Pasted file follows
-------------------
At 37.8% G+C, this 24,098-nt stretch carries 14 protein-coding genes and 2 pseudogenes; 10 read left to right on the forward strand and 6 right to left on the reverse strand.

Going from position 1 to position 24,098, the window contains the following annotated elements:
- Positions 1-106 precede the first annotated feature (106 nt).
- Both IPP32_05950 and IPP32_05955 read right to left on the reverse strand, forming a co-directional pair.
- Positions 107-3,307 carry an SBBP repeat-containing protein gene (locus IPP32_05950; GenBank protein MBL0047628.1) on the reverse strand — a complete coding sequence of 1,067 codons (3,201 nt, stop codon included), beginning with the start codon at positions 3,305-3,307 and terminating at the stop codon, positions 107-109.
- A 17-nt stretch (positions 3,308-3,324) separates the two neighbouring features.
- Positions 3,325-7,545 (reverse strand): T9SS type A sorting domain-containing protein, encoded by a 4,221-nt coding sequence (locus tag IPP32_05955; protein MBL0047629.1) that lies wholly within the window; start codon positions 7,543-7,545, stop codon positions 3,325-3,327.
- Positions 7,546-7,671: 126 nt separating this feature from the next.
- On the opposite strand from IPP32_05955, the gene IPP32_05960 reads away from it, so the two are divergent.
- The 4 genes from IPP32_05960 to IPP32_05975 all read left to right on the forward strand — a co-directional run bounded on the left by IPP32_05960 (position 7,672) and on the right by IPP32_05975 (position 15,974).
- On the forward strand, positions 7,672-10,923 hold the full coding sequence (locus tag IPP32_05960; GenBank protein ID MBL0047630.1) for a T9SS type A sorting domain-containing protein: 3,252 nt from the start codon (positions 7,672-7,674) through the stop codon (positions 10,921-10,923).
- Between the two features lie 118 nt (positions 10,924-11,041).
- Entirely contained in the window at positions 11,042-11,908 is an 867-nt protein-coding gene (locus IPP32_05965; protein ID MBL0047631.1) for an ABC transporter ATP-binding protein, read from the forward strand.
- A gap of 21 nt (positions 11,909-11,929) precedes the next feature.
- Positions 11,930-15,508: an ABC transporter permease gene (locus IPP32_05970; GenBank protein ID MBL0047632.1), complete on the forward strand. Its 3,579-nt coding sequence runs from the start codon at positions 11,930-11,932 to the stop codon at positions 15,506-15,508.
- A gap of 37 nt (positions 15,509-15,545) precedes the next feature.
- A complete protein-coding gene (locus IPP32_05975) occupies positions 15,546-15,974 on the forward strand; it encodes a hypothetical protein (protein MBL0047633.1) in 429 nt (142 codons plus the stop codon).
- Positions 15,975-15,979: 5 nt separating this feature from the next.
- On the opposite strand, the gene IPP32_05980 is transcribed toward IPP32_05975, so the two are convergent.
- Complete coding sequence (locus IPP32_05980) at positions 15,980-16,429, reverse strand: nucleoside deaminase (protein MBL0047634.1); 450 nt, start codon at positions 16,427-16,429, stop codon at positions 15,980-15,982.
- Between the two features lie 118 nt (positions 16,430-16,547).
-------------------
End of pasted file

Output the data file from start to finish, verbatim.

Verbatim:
At 37.8% G+C, this 24,098-nt stretch carries 14 protein-coding genes and 2 pseudogenes; 10 read left to right on the forward strand and 6 right to left on the reverse strand.

Going from position 1 to position 24,098, the window contains the following annotated elements:
- Positions 1-106 precede the first annotated feature (106 nt).
- Both IPP32_05950 and IPP32_05955 read right to left on the reverse strand, forming a co-directional pair.
- Positions 107-3,307 carry an SBBP repeat-containing protein gene (locus IPP32_05950; GenBank protein MBL0047628.1) on the reverse strand — a complete coding sequence of 1,067 codons (3,201 nt, stop codon included), beginning with the start codon at positions 3,305-3,307 and terminating at the stop codon, positions 107-109.
- A 17-nt stretch (positions 3,308-3,324) separates the two neighbouring features.
- Positions 3,325-7,545 (reverse strand): T9SS type A sorting domain-containing protein, encoded by a 4,221-nt coding sequence (locus tag IPP32_05955; protein MBL0047629.1) that lies wholly within the window; start codon positions 7,543-7,545, stop codon positions 3,325-3,327.
- Positions 7,546-7,671: 126 nt separating this feature from the next.
- On the opposite strand from IPP32_05955, the gene IPP32_05960 reads away from it, so the two are divergent.
- The 4 genes from IPP32_05960 to IPP32_05975 all read left to right on the forward strand — a co-directional run bounded on the left by IPP32_05960 (position 7,672) and on the right by IPP32_05975 (position 15,974).
- On the forward strand, positions 7,672-10,923 hold the full coding sequence (locus tag IPP32_05960; GenBank protein ID MBL0047630.1) for a T9SS type A sorting domain-containing protein: 3,252 nt from the start codon (positions 7,672-7,674) through the stop codon (positions 10,921-10,923).
- Between the two features lie 118 nt (positions 10,924-11,041).
- Entirely contained in the window at positions 11,042-11,908 is an 867-nt protein-coding gene (locus IPP32_05965; protein ID MBL0047631.1) for an ABC transporter ATP-binding protein, read from the forward strand.
- A gap of 21 nt (positions 11,909-11,929) precedes the next feature.
- Positions 11,930-15,508: an ABC transporter permease gene (locus IPP32_05970; GenBank protein ID MBL0047632.1), complete on the forward strand. Its 3,579-nt coding sequence runs from the start codon at positions 11,930-11,932 to the stop codon at positions 15,506-15,508.
- A gap of 37 nt (positions 15,509-15,545) precedes the next feature.
- A complete protein-coding gene (locus IPP32_05975) occupies positions 15,546-15,974 on the forward strand; it encodes a hypothetical protein (protein MBL0047633.1) in 429 nt (142 codons plus the stop codon).
- Positions 15,975-15,979: 5 nt separating this feature from the next.
- On the opposite strand, the gene IPP32_05980 is transcribed toward IPP32_05975, so the two are convergent.
- Complete coding sequence (locus IPP32_05980) at positions 15,980-16,429, reverse strand: nucleoside deaminase (protein MBL0047634.1); 450 nt, start codon at positions 16,427-16,429, stop codon at positions 15,980-15,982.
- Between the two features lie 118 nt (positions 16,430-16,547).